For many, the start of a new year is an opportunity to reassess our lives and make plans to improve. And while some workers are resolving to find a new job in 2017, that’s not the only popular job-related New Years resolution this year.

According to a recent CareerBuilder survey, 49 percent of workers say they’re planning to save more money in the coming year, 38 percent hope to reduce their stress, and 30 percent have their eyes set on a raise or promotion.

 

What does this mean for you?

Twenty-two percent of workers say they’re planning on finding a new job in 2017. For employers hoping to improve retention over the coming year, understanding why workers stay or leave is crucial.

While there are plenty of surface-level changes that employers can make to entice workers to stay, the most effective is often simply to help their employees meet their personal goals. Provide classes or other resources to help workers manage their personal finances. Create perks or policies aimed at reducing stress among employees. Sit down with employees to talk about their career path and ambitions. Job satisfaction is often linked to feeling valued – helping them achieve their goals is a great way to show them you care.

Never miss a thing: Get CareerBuilder’s expert recruitment tips in your inbox.

34% of Employers Cite Manually Posting Jobs to Sites as Top Recruitment Technology Challenge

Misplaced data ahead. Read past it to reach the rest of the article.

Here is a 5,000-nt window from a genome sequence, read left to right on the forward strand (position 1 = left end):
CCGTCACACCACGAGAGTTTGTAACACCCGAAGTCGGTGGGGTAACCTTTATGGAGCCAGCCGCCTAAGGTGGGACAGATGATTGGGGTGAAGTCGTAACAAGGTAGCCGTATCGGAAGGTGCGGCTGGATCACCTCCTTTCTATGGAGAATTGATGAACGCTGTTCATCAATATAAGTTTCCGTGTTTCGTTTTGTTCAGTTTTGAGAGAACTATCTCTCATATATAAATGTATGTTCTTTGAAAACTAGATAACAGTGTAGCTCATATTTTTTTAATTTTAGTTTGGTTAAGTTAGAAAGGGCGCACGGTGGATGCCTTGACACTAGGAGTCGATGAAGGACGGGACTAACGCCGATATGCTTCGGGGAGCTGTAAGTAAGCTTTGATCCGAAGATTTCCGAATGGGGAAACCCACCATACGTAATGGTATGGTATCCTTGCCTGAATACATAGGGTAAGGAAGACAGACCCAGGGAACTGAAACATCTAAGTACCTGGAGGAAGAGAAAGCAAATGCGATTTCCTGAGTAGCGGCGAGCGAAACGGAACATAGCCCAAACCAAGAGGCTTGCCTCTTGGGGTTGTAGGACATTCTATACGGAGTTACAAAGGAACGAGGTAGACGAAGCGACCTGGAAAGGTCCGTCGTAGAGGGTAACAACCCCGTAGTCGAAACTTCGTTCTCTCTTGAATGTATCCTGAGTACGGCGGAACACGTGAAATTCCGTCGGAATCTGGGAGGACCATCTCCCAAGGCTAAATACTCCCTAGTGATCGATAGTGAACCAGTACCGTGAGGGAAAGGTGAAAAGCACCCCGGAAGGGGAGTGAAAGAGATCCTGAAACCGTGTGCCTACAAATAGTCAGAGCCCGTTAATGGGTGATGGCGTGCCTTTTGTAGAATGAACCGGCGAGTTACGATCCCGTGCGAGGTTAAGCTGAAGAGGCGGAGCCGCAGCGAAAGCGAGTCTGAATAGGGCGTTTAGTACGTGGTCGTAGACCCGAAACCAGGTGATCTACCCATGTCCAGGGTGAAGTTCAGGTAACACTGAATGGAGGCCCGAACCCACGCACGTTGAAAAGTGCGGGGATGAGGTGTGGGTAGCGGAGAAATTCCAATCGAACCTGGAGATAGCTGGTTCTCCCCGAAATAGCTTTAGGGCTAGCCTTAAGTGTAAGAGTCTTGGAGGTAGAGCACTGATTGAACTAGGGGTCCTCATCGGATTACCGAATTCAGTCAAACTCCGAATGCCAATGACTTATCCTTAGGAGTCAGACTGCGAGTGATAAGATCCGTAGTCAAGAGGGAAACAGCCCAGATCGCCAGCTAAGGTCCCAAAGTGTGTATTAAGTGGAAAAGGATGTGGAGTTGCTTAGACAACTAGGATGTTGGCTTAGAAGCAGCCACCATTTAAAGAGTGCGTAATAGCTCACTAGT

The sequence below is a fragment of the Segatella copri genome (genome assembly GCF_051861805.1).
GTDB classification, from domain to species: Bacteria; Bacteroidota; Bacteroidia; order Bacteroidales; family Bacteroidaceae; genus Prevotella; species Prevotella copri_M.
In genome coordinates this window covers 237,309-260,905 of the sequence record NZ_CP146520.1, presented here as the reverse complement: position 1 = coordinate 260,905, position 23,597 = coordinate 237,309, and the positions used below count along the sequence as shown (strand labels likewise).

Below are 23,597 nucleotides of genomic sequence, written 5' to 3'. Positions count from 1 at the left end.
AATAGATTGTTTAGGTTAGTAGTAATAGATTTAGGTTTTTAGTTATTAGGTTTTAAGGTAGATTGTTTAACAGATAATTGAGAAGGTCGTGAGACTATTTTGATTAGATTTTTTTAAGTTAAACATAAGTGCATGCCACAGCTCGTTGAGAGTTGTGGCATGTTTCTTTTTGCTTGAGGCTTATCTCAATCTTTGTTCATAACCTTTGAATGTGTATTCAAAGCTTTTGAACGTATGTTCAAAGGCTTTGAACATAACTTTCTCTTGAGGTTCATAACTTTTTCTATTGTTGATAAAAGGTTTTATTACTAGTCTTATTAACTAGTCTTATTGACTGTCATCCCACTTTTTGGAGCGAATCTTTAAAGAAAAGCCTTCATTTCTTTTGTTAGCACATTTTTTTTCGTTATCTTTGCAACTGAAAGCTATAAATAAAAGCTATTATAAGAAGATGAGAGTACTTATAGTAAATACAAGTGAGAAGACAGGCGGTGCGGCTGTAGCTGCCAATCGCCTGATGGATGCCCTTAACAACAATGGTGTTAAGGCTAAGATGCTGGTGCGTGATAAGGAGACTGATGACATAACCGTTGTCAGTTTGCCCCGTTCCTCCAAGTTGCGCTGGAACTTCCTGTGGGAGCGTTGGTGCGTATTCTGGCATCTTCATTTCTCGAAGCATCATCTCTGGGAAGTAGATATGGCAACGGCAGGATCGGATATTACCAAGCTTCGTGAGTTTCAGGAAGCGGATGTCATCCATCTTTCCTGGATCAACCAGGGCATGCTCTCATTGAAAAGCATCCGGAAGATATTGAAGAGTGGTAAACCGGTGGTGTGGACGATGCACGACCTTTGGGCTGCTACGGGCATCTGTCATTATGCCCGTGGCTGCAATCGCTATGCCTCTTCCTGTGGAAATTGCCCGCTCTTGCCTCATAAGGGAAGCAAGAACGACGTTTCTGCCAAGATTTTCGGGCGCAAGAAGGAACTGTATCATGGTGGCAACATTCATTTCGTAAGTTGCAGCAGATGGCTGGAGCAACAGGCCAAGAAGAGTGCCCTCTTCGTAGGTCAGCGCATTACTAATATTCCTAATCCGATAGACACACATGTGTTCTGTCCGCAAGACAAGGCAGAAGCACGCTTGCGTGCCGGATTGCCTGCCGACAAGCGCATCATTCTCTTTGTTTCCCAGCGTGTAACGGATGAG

December 26th, 2016 Comments off
recruitment technology challenges

When you have a job opening, you want to get it in front of as many potential candidates as possible, through as many different mediums as possible. Yet the process of posting jobs to various job boards and social media channels is time-consuming and takes up precious resources that could be better allocated toward engaging with candidates.

In fact, according to CareerBuilder research, 34 percent of employers say having to manually post jobs to several sites is one of the biggest challenges their organization is facing in terms of its recruitment technology. What’s more, 15 percent say their recruitment technology is outdated or limited in what it can do, and 14 percent say their technology isn’t efficient, and it takes too long to find and engage candidates.

What does this mean for you?

Time is valuable, so consider investing in recruitment technology that can give you time back in your day by posting jobs for you. Broadbean Job Distribution is an easy-to-use tool which distributes your open positions to relevant job sites and social media channels. Using a tool like this ensures you’re posting jobs more efficiently while also getting in front of candidates wherever they may be searching for jobs.

Get CareerBuilder’s expert recruiting tips and trends, right to your inbox.